Canadian Thanksgiving: It’s As Easy As 1, 2, 3, (4, 5)

Canada-Flag-TurkeyCanadian Thanksgiving sneaks up on you about the second week in October. In Canada, we’re big believers in the long weekend. From May to October, you can count on a long weekend to get you through each month. Really, the only months that don’t have long weekends are March and November. If you’re a student, it’s really just November, but I digress. A month after Labour Day, you start to wish for another long weekend, and BAM, it’s Canadian Thanksgiving.

I can’t speak for all Canadians, but having celebrated my fair share of (Canadian) Thanksgivings, I feel that I am more than qualified to speak on the subject. This is for those who have never celebrated Thanksgiving, or have only celebrated it the American way. This is how my family celebrates Thanksgiving. It’s the way Thanksgiving should be celebrated. Yes, all other ways are wrong.

A Traditional (Canadian) Thanksgiving in 5 Easy Steps

Step 1: Food

Thanksgiving with my family starts out like most do. Everyone gets together at my grandparents for a traditional Thanksgiving spread: Turkey, Grandma’s famous mashed potatoes, rolls (fresh out of the oven), (glistening) vegetables, and the rest. Thanksgiving really isn’t the same without carbs. After we’ve polished off the main course, it’s time to move on to desserts. Yes, desserts. My favourite dessert is pumpkin pie surprise. You’re handed a plate that looks like a giant pile of whipped cream. You start to dig your fork in and SURPRISE, there’s a sliver of pumpkin pie underneath.

Step 2: Rabble-Rousing

This is the part of the day where my brothers pretend that they’re 12 (they’re far from 12) by playing with our younger cousin’s toys. It starts off with one of my brothers daring the other brother to do some crazy trick while the other one films it. Something generally gets broken. Sometimes it’s a skateboard. Sometimes it’s a physical injury that reminds them of their true age. This year, my younger brother tried to prove that he could jump a flight of stairs with a  child’s scooter. As you can imagine, it did not go quite as planned.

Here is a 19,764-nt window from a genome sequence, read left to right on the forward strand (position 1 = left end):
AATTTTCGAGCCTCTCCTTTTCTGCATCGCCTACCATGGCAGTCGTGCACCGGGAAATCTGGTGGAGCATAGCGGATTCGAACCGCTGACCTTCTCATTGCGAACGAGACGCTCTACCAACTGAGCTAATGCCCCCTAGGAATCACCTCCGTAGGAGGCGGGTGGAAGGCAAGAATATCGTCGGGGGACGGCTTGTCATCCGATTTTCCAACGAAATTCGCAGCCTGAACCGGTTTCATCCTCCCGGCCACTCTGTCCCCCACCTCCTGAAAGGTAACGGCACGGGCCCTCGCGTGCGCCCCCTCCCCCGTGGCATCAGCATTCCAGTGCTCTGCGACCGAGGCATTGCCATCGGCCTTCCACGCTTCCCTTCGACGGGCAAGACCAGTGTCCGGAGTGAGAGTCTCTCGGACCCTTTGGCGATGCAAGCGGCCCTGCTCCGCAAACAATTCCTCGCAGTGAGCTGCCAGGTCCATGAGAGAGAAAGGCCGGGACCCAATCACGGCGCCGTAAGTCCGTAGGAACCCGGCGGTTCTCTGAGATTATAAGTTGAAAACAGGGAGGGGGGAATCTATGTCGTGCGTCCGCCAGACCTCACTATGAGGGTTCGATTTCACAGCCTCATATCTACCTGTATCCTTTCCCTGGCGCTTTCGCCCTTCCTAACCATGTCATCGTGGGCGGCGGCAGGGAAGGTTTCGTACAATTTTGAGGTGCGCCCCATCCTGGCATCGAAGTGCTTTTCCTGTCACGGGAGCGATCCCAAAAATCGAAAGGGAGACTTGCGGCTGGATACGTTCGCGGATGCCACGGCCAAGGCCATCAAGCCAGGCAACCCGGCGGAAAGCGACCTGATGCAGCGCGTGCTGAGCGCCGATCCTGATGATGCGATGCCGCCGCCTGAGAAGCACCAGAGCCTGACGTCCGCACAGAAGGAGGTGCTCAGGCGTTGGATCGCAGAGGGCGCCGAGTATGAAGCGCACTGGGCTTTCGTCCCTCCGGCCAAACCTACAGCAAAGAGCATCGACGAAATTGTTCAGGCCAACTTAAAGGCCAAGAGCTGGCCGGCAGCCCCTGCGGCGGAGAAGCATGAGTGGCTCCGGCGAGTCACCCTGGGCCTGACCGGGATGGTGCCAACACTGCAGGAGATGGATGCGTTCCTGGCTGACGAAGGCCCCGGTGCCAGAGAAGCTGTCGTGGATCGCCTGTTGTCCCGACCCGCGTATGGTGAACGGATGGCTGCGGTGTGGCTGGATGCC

Step 3: Photo Op

Next is picture time. No, this is not where we all hang out in the yard and take selfies while jumping in the leaves. It’s quite the opposite. After we’ve eaten more than a small African village and changed into our stretchy pants, it’s time for the annual family photo. This is where we gather in the front yard and forget how to stand like normal people. Everyone get agitated standing for what seems like hours while the lighting is perfected. My dad will set the timer on the camera and sprint to his pose. This is repeated about 10 times until the photo’s just right. After all, this is the cover of our family calendar. And yes, everyone gets one in their Christmas stocking.

Step 4: Sleep

Find a comfortable couch and let the turkey comma set in. But don’t get too comfortable because before you know it, it’s time for another family fun activity.

Step 5: More Food

Yes, it’s time to eat again. Like my dad says, “Pack and stretch.” Why wait until the next day to enjoy Thanksgiving leftovers. Let no dish go uneaten. That’s sort of our family motto… well, my grandma’s motto. That and you can never have/ cook with enough butter. The more butter, the merrier?

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